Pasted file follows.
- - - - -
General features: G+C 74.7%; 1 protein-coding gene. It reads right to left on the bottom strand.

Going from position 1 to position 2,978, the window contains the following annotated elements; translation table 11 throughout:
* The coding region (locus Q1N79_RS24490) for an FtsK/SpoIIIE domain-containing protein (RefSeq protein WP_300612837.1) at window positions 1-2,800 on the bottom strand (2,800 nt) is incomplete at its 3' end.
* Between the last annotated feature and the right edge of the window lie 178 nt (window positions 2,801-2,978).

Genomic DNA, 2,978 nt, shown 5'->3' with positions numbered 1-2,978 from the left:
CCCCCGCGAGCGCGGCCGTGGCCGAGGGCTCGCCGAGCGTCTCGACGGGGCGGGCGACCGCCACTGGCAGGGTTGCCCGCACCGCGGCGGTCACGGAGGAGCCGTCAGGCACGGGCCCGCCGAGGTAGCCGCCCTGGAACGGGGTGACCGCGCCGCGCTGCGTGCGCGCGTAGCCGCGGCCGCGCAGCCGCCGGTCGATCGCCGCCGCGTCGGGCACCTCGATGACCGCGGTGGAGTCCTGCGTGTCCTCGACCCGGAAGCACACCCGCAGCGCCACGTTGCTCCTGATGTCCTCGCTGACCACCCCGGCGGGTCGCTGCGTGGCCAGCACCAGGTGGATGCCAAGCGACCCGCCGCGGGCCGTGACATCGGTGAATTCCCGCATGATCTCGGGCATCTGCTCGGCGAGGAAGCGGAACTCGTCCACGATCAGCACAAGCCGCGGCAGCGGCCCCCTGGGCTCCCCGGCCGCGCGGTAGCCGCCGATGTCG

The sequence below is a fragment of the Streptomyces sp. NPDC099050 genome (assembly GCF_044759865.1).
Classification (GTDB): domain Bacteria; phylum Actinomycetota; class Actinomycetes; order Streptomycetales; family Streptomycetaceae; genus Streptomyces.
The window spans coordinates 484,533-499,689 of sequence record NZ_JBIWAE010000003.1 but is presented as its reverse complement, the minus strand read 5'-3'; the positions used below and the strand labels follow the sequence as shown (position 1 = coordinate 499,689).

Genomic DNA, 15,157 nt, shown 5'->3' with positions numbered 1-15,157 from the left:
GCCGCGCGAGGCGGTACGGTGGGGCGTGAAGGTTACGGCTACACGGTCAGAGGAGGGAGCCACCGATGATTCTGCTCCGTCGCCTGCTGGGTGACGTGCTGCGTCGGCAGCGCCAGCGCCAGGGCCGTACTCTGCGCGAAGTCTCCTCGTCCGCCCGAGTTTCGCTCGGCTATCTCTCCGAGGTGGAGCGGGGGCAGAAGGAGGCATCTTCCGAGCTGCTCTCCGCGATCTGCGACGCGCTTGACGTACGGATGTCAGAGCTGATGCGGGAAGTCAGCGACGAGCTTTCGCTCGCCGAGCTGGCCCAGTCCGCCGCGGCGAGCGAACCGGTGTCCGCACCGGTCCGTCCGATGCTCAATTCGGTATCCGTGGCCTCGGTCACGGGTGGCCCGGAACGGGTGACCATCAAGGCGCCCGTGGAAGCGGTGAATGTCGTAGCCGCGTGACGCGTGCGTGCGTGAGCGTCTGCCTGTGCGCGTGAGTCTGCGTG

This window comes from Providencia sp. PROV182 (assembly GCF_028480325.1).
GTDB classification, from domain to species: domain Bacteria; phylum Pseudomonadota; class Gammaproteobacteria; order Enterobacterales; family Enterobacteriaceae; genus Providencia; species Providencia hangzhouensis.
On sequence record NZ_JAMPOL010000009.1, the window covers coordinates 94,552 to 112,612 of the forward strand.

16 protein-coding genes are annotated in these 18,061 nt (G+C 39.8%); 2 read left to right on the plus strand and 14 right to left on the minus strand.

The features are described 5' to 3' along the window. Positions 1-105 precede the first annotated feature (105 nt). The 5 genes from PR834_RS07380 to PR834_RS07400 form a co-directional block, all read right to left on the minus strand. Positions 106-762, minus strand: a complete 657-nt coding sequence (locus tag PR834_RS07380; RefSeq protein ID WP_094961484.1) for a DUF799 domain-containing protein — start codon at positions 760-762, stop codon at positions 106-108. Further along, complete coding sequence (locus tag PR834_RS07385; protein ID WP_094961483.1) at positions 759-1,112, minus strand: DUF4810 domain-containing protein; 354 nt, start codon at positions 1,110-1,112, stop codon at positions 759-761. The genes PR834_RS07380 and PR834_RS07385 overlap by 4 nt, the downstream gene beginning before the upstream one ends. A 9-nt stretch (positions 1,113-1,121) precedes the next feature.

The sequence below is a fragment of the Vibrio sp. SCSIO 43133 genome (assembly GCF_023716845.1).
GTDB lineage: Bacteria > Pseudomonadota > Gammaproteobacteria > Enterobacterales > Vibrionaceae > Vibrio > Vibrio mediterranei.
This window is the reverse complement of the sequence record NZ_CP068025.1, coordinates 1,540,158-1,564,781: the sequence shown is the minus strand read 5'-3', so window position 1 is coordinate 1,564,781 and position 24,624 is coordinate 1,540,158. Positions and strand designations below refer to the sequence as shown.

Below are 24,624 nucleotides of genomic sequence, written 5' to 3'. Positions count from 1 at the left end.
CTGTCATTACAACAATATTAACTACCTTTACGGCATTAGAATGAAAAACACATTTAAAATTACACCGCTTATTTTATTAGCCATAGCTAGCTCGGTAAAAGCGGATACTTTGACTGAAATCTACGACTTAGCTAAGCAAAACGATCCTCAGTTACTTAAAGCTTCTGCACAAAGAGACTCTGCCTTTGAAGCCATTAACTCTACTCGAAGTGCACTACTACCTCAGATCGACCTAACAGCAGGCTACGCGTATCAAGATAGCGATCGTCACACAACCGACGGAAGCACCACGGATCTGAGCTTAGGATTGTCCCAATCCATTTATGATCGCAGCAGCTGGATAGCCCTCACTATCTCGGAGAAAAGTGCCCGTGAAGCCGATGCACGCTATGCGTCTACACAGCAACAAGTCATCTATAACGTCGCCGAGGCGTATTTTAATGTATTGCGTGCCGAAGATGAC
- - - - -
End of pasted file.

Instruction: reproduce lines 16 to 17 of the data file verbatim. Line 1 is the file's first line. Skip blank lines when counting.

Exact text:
The features are described 5' to 3' along the window. Positions 1-105 precede the first annotated feature (105 nt). The 5 genes from PR834_RS07380 to PR834_RS07400 form a co-directional block, all read right to left on the minus strand. Positions 106-762, minus strand: a complete 657-nt coding sequence (locus tag PR834_RS07380; RefSeq protein ID WP_094961484.1) for a DUF799 domain-containing protein — start codon at positions 760-762, stop codon at positions 106-108. Further along, complete coding sequence (locus tag PR834_RS07385; protein ID WP_094961483.1) at positions 759-1,112, minus strand: DUF4810 domain-containing protein; 354 nt, start codon at positions 1,110-1,112, stop codon at positions 759-761. The genes PR834_RS07380 and PR834_RS07385 overlap by 4 nt, the downstream gene beginning before the upstream one ends. A 9-nt stretch (positions 1,113-1,121) precedes the next feature.

The sequence below is a fragment of the Vibrio sp. SCSIO 43133 genome (assembly GCF_023716845.1).